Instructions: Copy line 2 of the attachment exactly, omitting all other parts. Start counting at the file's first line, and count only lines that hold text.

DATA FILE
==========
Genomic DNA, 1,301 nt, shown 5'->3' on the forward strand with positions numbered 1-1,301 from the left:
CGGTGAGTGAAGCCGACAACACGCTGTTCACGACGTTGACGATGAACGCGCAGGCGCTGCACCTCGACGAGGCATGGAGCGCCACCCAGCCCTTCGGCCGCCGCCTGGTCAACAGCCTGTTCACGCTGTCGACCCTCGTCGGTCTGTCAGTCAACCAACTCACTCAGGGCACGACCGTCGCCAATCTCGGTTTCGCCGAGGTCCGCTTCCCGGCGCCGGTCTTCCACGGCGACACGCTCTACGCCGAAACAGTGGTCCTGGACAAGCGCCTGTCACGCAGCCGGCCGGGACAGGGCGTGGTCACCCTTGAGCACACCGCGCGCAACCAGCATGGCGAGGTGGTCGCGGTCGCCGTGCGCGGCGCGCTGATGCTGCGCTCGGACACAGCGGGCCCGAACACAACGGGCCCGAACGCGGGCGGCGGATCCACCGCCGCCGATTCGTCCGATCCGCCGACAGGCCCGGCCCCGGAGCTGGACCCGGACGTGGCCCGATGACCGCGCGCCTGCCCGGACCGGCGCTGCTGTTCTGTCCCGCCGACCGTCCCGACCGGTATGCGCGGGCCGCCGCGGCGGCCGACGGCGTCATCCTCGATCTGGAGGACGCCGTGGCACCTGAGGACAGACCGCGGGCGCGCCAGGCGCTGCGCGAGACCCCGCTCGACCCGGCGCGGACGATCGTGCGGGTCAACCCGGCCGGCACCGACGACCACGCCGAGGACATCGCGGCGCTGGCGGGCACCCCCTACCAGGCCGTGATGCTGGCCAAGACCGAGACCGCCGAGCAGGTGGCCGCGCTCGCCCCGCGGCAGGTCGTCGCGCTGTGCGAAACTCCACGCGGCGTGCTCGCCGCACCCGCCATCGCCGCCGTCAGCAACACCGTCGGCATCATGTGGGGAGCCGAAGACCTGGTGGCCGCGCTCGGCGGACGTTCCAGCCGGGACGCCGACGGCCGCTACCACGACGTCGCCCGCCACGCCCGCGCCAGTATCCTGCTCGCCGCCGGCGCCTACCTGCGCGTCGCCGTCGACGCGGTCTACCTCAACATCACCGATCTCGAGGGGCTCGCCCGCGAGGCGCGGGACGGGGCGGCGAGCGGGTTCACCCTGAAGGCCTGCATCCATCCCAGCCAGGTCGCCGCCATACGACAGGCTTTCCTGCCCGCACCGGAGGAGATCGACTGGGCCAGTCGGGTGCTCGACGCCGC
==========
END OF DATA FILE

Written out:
CGGTGAGTGAAGCCGACAACACGCTGTTCACGACGTTGACGATGAACGCGCAGGCGCTGCACCTCGACGAGGCATGGAGCGCCACCCAGCCCTTCGGCCGCCGCCTGGTCAACAGCCTGTTCACGCTGTCGACCCTCGTCGGTCTGTCAGTCAACCAACTCACTCAGGGCACGACCGTCGCCAATCTCGGTTTCGCCGAGGTCCGCTTCCCGGCGCCGGTCTTCCACGGCGACACGCTCTACGCCGAAACAGTGGTCCTGGACAAGCGCCTGTCACGCAGCCGGCCGGGACAGGGCGTGGTCACCCTTGAGCACACCGCGCGCAACCAGCATGGCGAGGTGGTCGCGGTCGCCGTGCGCGGCGCGCTGATGCTGCGCTCGGACACAGCGGGCCCGAACACAACGGGCCCGAACGCGGGCGGCGGATCCACCGCCGCCGATTCGTCCGATCCGCCGACAGGCCCGGCCCCGGAGCTGGACCCGGACGTGGCCCGATGACCGCGCGCCTGCCCGGACCGGCGCTGCTGTTCTGTCCCGCCGACCGTCCCGACCGGTATGCGCGGGCCGCCGCGGCGGCCGACGGCGTCATCCTCGATCTGGAGGACGCCGTGGCACCTGAGGACAGACCGCGGGCGCGCCAGGCGCTGCGCGAGACCCCGCTCGACCCGGCGCGGACGATCGTGCGGGTCAACCCGGCCGGCACCGACGACCACGCCGAGGACATCGCGGCGCTGGCGGGCACCCCCTACCAGGCCGTGATGCTGGCCAAGACCGAGACCGCCGAGCAGGTGGCCGCGCTCGCCCCGCGGCAGGTCGTCGCGCTGTGCGAAACTCCACGCGGCGTGCTCGCCGCACCCGCCATCGCCGCCGTCAGCAACACCGTCGGCATCATGTGGGGAGCCGAAGACCTGGTGGCCGCGCTCGGCGGACGTTCCAGCCGGGACGCCGACGGCCGCTACCACGACGTCGCCCGCCACGCCCGCGCCAGTATCCTGCTCGCCGCCGGCGCCTACCTGCGCGTCGCCGTCGACGCGGTCTACCTCAACATCACCGATCTCGAGGGGCTCGCCCGCGAGGCGCGGGACGGGGCGGCGAGCGGGTTCACCCTGAAGGCCTGCATCCATCCCAGCCAGGTCGCCGCCATACGACAGGCTTTCCTGCCCGCACCGGAGGAGATCGACTGGGCCAGTCGGGTGCTCGACGCCGC